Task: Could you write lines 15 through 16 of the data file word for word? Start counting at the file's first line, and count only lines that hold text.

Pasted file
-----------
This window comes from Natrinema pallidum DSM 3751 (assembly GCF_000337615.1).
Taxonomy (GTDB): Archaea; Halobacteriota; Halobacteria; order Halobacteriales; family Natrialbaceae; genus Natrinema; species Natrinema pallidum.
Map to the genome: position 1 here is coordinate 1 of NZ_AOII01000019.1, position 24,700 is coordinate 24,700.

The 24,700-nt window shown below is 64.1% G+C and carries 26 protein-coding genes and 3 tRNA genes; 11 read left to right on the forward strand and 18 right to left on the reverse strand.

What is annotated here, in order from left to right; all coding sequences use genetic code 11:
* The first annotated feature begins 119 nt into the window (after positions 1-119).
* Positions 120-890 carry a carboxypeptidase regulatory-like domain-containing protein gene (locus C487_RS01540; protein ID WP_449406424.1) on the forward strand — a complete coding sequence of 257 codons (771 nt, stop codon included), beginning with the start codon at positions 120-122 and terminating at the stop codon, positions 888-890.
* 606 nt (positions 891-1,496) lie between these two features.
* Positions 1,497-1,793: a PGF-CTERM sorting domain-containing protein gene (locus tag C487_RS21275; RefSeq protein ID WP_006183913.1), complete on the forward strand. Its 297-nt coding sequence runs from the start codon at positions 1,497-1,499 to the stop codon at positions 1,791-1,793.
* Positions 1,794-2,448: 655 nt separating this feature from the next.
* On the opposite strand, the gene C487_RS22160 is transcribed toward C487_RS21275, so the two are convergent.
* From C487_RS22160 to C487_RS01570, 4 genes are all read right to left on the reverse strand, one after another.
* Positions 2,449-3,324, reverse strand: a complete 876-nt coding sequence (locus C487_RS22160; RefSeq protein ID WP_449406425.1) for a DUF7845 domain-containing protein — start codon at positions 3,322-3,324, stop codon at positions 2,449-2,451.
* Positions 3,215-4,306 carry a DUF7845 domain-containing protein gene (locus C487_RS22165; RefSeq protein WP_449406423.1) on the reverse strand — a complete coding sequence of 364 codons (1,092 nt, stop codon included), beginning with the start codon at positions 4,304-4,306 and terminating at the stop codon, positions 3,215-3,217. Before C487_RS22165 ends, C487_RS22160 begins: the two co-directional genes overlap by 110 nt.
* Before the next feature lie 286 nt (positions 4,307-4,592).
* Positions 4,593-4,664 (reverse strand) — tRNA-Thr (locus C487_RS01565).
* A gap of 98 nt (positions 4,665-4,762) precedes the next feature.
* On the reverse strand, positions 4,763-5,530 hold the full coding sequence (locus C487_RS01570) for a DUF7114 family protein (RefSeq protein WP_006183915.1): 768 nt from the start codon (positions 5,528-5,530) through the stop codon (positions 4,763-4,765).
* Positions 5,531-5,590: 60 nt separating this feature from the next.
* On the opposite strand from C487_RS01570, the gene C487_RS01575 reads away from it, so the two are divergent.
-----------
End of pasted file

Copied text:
* Before the next feature lie 286 nt (positions 4,307-4,592).
* Positions 4,593-4,664 (reverse strand) — tRNA-Thr (locus C487_RS01565).